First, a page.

Madelife caught up with Steven Morrell for a quick chat about his process, inspirations, and life as an Artist. Don’t miss your chance to catch a view of Steven’s most recent work ‘Ibashi’ at The makings of a Man Opening Reception on June 30th!
Describe yourself and your work.
I have been involved in creative endeavors my whole life. I began painting at around 12, and have continued to explore many forms of creative expression as a professional in the advertising industry, including graphic design, art direction, and creative writing. I am a realist painting exclusively in oils. I intend to create powerful images using a combination of dramatic lighting, unexpected poses, and expressive brushwork.
Who or what has been your biggest influence?
In addition to the works of classic artists like John Singer Sargeant and earlier portrait artists, I’m also inspired by modern artists like Gerhard Richter and Kehinde Wiley.
How did you get started in your career as an artist?
I feel like I’ve always been an artist, so it’s hard for me to define when it actually became a career. I guess technically it began when I was twelve. In the 80s, it was popular to have album covers of bands painted on the back of denim jackets. A friend of mine had his done, and I thought “I can do better than that”, so I did, and my dual career of paperboy and jacket painter was launched. As an adult, I graduated to mainly doing commissions of people, dogs, horses, and the occasional parakeet.
The piece ‘Ibashi’ in this current collection best represents my evolution as an artist. It is one of the first pieces I’ve done in a while that was not commissioned, and it was liberating to develop this concept without the constraints of a client. It is a classic portrait, but in many ways it is also unconventional.
How do your materials influence your work?
I work in oils on traditional stretched canvas. There is a certain reverence and homage paid to old masters and a sense of continuing that legacy that I think unconsciously affects my work. There is a process but also a spontaneity and flexibility that oils contribute as a medium that I love.
Where do you go daily / weekly to get inspired?
I try to get to museums and galleries to check out interesting work whenever I can. Also, there’s the interwebs.
Describe your work routine for your artistic practice.
My palette takes a solid hour to prepare, and I use 30 brushes. Because set-up and clean-up are so time intensive, it doesn’t make much sense to paint for short periods of time, so I usually paint for at least 6 hours, but usually closer to 10.
Tell us about any recent collaborations, why they worked or didn’t.
I’ve never collaborated with other artists, but I’m open to the prospect.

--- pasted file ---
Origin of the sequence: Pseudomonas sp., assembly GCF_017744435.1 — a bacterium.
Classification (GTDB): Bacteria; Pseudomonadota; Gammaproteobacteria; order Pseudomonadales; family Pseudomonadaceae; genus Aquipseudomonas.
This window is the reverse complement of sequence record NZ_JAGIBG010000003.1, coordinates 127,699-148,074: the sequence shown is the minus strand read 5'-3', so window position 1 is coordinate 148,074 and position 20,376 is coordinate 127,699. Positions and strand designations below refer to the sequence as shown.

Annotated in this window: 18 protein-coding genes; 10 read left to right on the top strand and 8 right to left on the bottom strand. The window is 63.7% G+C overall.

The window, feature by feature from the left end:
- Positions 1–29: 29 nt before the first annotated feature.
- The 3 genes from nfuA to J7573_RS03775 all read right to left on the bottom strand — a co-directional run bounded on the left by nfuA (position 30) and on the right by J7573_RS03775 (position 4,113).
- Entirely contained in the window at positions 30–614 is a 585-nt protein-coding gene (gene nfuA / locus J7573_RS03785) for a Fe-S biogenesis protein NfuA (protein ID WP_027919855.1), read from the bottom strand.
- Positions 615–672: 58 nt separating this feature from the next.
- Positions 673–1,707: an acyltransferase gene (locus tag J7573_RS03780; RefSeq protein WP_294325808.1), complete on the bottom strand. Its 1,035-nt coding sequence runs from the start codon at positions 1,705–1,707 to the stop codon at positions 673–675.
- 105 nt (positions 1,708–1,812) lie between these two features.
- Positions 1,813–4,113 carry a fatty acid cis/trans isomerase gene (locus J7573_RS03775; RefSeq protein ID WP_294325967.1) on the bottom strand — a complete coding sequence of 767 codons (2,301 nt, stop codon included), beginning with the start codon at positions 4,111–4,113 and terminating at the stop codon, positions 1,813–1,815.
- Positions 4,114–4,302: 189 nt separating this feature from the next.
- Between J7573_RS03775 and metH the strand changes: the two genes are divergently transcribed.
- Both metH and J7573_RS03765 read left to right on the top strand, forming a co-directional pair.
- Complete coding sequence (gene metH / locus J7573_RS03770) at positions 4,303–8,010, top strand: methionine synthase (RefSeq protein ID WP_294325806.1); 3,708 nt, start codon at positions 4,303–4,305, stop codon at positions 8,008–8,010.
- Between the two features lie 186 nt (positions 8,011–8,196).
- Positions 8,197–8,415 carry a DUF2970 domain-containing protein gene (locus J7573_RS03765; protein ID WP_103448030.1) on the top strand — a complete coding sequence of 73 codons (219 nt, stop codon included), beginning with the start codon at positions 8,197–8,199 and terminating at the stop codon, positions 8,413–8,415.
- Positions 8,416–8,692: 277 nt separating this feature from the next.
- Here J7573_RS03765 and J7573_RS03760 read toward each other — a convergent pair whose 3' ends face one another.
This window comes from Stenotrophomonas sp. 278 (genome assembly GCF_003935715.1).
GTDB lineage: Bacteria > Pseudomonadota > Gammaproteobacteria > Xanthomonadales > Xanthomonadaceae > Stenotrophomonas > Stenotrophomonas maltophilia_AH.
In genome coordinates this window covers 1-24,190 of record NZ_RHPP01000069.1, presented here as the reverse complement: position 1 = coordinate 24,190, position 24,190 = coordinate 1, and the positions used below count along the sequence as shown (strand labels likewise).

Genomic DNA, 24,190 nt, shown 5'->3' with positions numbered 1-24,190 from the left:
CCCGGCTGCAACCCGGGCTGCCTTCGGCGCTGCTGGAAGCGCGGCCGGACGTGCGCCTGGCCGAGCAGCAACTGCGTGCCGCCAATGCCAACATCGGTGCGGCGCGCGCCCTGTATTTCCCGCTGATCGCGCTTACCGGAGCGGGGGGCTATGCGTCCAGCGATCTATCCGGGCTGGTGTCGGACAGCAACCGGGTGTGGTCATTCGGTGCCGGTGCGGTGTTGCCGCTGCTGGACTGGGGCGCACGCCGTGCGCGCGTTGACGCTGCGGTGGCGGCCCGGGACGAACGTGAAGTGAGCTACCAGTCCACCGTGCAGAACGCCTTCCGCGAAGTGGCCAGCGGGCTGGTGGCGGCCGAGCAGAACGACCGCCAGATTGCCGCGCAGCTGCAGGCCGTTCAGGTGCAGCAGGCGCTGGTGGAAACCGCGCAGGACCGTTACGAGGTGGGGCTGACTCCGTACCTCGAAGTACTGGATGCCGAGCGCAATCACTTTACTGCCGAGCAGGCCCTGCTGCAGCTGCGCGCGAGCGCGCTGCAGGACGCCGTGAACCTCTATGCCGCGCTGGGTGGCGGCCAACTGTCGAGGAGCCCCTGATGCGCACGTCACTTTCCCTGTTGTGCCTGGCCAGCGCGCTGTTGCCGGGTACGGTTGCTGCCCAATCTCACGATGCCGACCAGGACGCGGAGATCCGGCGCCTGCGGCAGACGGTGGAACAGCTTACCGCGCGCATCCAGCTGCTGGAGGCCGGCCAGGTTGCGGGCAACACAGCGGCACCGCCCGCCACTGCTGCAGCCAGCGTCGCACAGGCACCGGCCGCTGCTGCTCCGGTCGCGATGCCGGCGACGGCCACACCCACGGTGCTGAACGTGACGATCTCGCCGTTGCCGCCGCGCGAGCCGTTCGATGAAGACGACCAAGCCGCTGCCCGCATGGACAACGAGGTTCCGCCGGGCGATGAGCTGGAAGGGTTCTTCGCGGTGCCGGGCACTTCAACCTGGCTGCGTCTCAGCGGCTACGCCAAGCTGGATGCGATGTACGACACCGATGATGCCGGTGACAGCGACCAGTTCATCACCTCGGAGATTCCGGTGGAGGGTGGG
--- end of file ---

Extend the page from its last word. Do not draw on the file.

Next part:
How do you balance being an artist and making a living?
I am a creative director in the advertising industry, so I don’t rely on my art to make a living. I paint for fun, and that’s the way I’d like to keep it.
What is your process for coming up with new work?
Absorb, absorb, absorb. I take in all the art I can, going to galleries, searching for the artists I like, getting out and just observing the world. I wouldn’t go as far as to say “good artists borrow, great artists steal”, but I do believe that no idea is an island, but an evolution of something that came before it.
Art has always been a source of social commentary, but I believe art is increasingly important, especially now. Art is democratizing. In an increasingly polarized and isolating world, art is for everyone, regardless of social standing, political views, or income.
What is playing on your stereo these days?
It is a mix of Biggie Smalls and Paul Simon.
What are you reading right now?
Michael Pollan’s “How to Change Your Mind”. It’s a book about psychedelics. He was recently in Boulder and had a book signing.
Where is your favorite place to visit?
Nature. It doesn’t matter if it’s in Thailand or the Flatirons, in nature is where I want to be. I’ll be headed to the Pacific Northwest this summer.
Which new (or newly discovered) artist is currently inspiring you the most?
Ryan Hewett’s work is amazing. His ultra-modern portrait pieces are both abstract and representational at the same time.
What’s the best thing about your studio/ workspace/ workshop?
Uh, it’s not my bedroom.
What do you do when you hit a block?
I stop painting.
What’s the best part about being an artist?
I love creating something that other people can connect to in some way.
Learn more about Steven Morrell’s work @ www.smportraits.com